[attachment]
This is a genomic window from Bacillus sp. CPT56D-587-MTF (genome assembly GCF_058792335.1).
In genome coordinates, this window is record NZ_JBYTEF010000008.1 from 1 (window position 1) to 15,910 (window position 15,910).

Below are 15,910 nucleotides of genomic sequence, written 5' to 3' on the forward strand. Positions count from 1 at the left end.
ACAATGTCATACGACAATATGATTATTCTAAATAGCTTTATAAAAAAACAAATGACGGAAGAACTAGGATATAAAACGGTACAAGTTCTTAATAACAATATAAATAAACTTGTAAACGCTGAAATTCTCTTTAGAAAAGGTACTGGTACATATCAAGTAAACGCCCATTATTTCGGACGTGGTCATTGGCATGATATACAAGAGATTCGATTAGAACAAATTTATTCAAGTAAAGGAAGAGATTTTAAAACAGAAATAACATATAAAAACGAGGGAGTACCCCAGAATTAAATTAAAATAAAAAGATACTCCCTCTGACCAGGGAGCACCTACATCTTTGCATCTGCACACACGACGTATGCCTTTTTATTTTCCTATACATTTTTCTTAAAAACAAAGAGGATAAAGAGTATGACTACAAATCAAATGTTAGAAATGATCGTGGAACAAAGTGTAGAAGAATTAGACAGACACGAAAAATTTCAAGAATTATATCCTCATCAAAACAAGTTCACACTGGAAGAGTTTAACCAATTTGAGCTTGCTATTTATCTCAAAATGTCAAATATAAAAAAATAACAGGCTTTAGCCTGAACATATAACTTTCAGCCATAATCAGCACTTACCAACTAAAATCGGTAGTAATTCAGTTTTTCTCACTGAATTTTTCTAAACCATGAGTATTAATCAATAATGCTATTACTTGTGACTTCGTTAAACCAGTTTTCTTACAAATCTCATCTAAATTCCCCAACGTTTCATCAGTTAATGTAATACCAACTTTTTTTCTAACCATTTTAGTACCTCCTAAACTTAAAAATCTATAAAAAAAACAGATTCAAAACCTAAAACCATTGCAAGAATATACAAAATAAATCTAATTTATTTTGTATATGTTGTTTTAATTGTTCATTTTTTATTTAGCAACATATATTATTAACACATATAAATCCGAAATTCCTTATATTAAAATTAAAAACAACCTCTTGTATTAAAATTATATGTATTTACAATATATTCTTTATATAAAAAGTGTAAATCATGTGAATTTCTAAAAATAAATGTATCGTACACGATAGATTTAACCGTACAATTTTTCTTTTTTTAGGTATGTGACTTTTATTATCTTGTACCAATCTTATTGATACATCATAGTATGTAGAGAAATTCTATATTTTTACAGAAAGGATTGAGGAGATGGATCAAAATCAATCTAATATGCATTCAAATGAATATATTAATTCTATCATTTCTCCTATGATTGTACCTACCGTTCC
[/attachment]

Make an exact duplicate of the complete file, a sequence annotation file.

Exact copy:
This is a genomic window from Bacillus sp. CPT56D-587-MTF (genome assembly GCF_058792335.1).
In genome coordinates, this window is record NZ_JBYTEF010000008.1 from 1 (window position 1) to 15,910 (window position 15,910).

Below are 15,910 nucleotides of genomic sequence, written 5' to 3' on the forward strand. Positions count from 1 at the left end.
ACAATGTCATACGACAATATGATTATTCTAAATAGCTTTATAAAAAAACAAATGACGGAAGAACTAGGATATAAAACGGTACAAGTTCTTAATAACAATATAAATAAACTTGTAAACGCTGAAATTCTCTTTAGAAAAGGTACTGGTACATATCAAGTAAACGCCCATTATTTCGGACGTGGTCATTGGCATGATATACAAGAGATTCGATTAGAACAAATTTATTCAAGTAAAGGAAGAGATTTTAAAACAGAAATAACATATAAAAACGAGGGAGTACCCCAGAATTAAATTAAAATAAAAAGATACTCCCTCTGACCAGGGAGCACCTACATCTTTGCATCTGCACACACGACGTATGCCTTTTTATTTTCCTATACATTTTTCTTAAAAACAAAGAGGATAAAGAGTATGACTACAAATCAAATGTTAGAAATGATCGTGGAACAAAGTGTAGAAGAATTAGACAGACACGAAAAATTTCAAGAATTATATCCTCATCAAAACAAGTTCACACTGGAAGAGTTTAACCAATTTGAGCTTGCTATTTATCTCAAAATGTCAAATATAAAAAAATAACAGGCTTTAGCCTGAACATATAACTTTCAGCCATAATCAGCACTTACCAACTAAAATCGGTAGTAATTCAGTTTTTCTCACTGAATTTTTCTAAACCATGAGTATTAATCAATAATGCTATTACTTGTGACTTCGTTAAACCAGTTTTCTTACAAATCTCATCTAAATTCCCCAACGTTTCATCAGTTAATGTAATACCAACTTTTTTTCTAACCATTTTAGTACCTCCTAAACTTAAAAATCTATAAAAAAAACAGATTCAAAACCTAAAACCATTGCAAGAATATACAAAATAAATCTAATTTATTTTGTATATGTTGTTTTAATTGTTCATTTTTTATTTAGCAACATATATTATTAACACATATAAATCCGAAATTCCTTATATTAAAATTAAAAACAACCTCTTGTATTAAAATTATATGTATTTACAATATATTCTTTATATAAAAAGTGTAAATCATGTGAATTTCTAAAAATAAATGTATCGTACACGATAGATTTAACCGTACAATTTTTCTTTTTTTAGGTATGTGACTTTTATTATCTTGTACCAATCTTATTGATACATCATAGTATGTAGAGAAATTCTATATTTTTACAGAAAGGATTGAGGAGATGGATCAAAATCAATCTAATATGCATTCAAATGAATATATTAATTCTATCATTTCTCCTATGATTGTACCTACCGTTCC